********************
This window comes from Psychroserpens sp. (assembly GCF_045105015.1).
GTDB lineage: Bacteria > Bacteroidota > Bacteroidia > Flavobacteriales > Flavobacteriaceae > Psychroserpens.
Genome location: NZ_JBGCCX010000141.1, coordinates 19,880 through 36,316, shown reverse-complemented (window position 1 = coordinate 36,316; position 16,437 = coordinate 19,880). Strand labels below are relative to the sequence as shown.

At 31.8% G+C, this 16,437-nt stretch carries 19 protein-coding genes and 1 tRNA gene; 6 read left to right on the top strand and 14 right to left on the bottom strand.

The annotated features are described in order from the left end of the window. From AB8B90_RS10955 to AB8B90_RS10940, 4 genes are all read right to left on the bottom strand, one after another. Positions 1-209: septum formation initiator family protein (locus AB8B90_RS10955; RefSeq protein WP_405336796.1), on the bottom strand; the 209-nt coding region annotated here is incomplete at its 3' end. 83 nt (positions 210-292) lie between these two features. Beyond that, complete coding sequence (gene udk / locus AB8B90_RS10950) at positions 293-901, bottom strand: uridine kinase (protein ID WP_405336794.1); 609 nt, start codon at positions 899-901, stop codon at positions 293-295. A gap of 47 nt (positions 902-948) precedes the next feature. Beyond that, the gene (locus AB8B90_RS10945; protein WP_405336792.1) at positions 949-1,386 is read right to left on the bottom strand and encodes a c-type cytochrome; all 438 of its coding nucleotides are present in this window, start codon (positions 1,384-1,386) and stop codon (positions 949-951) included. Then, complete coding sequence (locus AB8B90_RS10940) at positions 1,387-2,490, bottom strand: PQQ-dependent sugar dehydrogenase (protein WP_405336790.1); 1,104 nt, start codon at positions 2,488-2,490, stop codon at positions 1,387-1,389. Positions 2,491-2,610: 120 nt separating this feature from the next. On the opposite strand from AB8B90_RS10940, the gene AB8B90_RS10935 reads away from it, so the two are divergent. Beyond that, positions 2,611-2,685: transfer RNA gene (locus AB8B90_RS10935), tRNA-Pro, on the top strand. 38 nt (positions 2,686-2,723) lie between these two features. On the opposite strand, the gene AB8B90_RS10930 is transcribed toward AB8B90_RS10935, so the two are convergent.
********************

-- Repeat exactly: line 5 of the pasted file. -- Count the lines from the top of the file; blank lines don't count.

The annotated features are described in order from the left end of the window. From AB8B90_RS10955 to AB8B90_RS10940, 4 genes are all read right to left on the bottom strand, one after another. Positions 1-209: septum formation initiator family protein (locus AB8B90_RS10955; RefSeq protein WP_405336796.1), on the bottom strand; the 209-nt coding region annotated here is incomplete at its 3' end. 83 nt (positions 210-292) lie between these two features. Beyond that, complete coding sequence (gene udk / locus AB8B90_RS10950) at positions 293-901, bottom strand: uridine kinase (protein ID WP_405336794.1); 609 nt, start codon at positions 899-901, stop codon at positions 293-295. A gap of 47 nt (positions 902-948) precedes the next feature. Beyond that, the gene (locus AB8B90_RS10945; protein WP_405336792.1) at positions 949-1,386 is read right to left on the bottom strand and encodes a c-type cytochrome; all 438 of its coding nucleotides are present in this window, start codon (positions 1,384-1,386) and stop codon (positions 949-951) included. Then, complete coding sequence (locus AB8B90_RS10940) at positions 1,387-2,490, bottom strand: PQQ-dependent sugar dehydrogenase (protein WP_405336790.1); 1,104 nt, start codon at positions 2,488-2,490, stop codon at positions 1,387-1,389. Positions 2,491-2,610: 120 nt separating this feature from the next. On the opposite strand from AB8B90_RS10940, the gene AB8B90_RS10935 reads away from it, so the two are divergent. Beyond that, positions 2,611-2,685: transfer RNA gene (locus AB8B90_RS10935), tRNA-Pro, on the top strand. 38 nt (positions 2,686-2,723) lie between these two features. On the opposite strand, the gene AB8B90_RS10930 is transcribed toward AB8B90_RS10935, so the two are convergent.